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J Neurooncol. 2008 Jul;88(3):281-91. doi: 10.1007/s11060-008-9579-4. Epub 2008 Apr 9.

Gene expression profile analysis of primary glioblastomas and non-neoplastic brain tissue: identification of potential target genes by oligonucleotide microarray and real-time quantitative PCR.

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1
Department of Pediatrics, Faculty of Medicine of Ribeirão Preto, University of São Paulo, Ribeirao Preto, SP, Brazil. scrideli@hcrp.fmrp.usp.br

Abstract

The prognosis of glioblastomas is still extremely poor and the discovery of novel molecular therapeutic targets can be important to optimize treatment strategies. Gene expression analyses comparing normal and neoplastic tissues have been used to identify genes associated with tumorigenesis and potential therapeutic targets. We have used this approach to identify differentially expressed genes between primary glioblastomas and non-neoplastic brain tissues. We selected 20 overexpressed genes related to cell cycle, cellular movement and growth, proliferation and cell-to-cell signaling and analyzed their expression levels by real time quantitative PCR in cDNA obtained from microdissected fresh tumor tissue from 20 patients with primary glioblastomas and from 10 samples of non-neoplastic white matter tissue. The gene expression levels were significantly higher in glioblastomas than in non-neoplastic white matter in 18 out of 20 genes analyzed: P < 0.00001 for CDKN2C, CKS2, EEF1A1, EMP3, PDPN, BNIP2, CA12, CD34, CDC42EP4, PPIE, SNAI2, GDF15 and MMP23b; and NFIA (P: 0.0001), GPS1 (P: 0.0003), LAMA1 (P: 0.002), STIM1 (P: 0.006), and TASP1 (P: 0.01). Five of these genes are located in contiguous loci at 1p31-36 and 2 at 17q24-25 and 8 of them encode surface membrane proteins. PDPN and CD34 protein expression were evaluated by immunohistochemistry and they showed concordance with the PCR results. The present results indicate the presence of 18 overexpressed genes in human primary glioblastomas that may play a significant role in the pathogenesis of these tumors and that deserve further functional investigation as attractive candidates for new therapeutic targets.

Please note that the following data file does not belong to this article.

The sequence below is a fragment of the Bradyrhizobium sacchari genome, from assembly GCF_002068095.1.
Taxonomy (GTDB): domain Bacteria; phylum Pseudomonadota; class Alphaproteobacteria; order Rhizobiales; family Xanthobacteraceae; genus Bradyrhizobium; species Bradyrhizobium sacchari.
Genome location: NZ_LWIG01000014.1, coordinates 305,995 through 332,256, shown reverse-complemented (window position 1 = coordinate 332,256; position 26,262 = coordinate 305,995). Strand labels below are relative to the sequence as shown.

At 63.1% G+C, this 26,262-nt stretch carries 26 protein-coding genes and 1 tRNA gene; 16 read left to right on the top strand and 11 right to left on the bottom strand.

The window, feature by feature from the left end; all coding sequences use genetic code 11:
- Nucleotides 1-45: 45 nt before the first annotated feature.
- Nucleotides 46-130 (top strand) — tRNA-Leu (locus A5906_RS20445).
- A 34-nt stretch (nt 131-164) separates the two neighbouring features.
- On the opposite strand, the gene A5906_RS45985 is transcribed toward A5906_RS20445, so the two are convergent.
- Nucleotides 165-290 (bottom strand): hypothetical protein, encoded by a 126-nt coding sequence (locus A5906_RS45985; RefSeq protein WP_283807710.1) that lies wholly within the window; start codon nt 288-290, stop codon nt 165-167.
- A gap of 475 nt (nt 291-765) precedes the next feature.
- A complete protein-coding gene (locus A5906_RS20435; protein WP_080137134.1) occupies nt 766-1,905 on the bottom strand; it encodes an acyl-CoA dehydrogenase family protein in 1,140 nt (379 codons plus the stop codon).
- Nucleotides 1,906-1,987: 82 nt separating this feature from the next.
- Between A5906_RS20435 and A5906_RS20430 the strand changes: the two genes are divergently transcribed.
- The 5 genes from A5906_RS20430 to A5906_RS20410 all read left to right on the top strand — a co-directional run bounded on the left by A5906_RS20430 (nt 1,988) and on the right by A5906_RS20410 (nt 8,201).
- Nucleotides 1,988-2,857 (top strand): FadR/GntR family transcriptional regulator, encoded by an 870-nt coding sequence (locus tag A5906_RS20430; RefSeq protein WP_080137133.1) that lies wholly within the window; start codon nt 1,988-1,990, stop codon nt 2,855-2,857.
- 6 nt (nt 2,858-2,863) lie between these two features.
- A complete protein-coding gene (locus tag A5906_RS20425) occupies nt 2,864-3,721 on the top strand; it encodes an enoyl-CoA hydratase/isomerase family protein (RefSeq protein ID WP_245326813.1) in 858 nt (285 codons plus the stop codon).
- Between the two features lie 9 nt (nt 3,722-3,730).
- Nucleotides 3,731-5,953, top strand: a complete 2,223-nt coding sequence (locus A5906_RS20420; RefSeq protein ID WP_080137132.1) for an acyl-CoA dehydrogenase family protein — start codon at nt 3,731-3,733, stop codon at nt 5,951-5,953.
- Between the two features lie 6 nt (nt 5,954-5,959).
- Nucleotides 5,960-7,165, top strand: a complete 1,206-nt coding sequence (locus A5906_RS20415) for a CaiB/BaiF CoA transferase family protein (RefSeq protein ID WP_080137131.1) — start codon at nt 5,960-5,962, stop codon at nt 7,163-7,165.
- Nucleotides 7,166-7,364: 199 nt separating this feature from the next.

PMID:
18398573
DOI:
10.1007/s11060-008-9579-4
[Indexed for MEDLINE]

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